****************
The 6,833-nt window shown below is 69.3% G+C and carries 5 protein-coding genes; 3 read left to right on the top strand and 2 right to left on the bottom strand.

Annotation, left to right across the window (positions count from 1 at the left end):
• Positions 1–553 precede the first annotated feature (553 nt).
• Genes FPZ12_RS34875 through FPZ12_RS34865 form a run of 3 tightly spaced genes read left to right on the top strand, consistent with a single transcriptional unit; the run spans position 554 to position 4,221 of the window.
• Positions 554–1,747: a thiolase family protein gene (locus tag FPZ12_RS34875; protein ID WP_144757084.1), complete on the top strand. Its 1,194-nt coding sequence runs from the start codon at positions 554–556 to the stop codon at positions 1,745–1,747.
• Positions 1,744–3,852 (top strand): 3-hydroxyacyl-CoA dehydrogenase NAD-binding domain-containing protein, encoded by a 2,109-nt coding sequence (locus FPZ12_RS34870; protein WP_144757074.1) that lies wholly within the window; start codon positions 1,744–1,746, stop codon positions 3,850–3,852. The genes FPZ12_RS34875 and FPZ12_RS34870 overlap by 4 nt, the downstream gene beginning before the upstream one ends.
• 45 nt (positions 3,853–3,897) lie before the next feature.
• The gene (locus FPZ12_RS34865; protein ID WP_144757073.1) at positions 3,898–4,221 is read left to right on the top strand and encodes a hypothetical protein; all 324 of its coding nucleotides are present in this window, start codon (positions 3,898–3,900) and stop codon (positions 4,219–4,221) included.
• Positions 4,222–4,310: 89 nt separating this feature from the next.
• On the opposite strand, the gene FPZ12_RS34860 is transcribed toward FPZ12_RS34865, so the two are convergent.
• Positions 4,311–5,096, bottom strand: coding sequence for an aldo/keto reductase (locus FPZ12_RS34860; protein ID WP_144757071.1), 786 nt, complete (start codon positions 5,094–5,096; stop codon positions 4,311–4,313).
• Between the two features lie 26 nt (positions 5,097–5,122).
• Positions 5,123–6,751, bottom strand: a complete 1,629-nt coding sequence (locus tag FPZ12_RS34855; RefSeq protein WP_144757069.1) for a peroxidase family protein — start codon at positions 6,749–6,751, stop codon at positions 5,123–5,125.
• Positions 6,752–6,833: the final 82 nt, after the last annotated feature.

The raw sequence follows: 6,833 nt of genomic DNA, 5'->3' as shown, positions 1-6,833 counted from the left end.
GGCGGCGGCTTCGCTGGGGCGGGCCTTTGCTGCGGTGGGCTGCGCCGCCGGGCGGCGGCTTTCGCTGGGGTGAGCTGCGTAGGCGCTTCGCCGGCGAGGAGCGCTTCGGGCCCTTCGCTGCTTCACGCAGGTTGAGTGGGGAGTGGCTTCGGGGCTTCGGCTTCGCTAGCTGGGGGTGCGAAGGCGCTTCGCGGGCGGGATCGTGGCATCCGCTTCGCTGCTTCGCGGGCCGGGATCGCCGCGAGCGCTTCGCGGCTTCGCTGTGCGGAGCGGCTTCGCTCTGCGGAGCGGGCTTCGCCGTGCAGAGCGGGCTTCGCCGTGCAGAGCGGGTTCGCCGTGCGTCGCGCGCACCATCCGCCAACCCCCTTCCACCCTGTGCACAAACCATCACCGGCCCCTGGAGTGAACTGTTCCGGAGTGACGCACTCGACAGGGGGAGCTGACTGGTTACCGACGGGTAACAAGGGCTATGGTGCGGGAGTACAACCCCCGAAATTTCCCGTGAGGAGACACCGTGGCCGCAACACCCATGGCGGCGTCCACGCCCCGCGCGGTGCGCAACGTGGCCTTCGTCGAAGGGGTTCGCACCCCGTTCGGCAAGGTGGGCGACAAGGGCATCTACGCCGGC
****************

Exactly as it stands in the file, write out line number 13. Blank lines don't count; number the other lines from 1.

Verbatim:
• Positions 5,123–6,751, bottom strand: a complete 1,629-nt coding sequence (locus tag FPZ12_RS34855; RefSeq protein WP_144757069.1) for a peroxidase family protein — start codon at positions 6,749–6,751, stop codon at positions 5,123–5,125.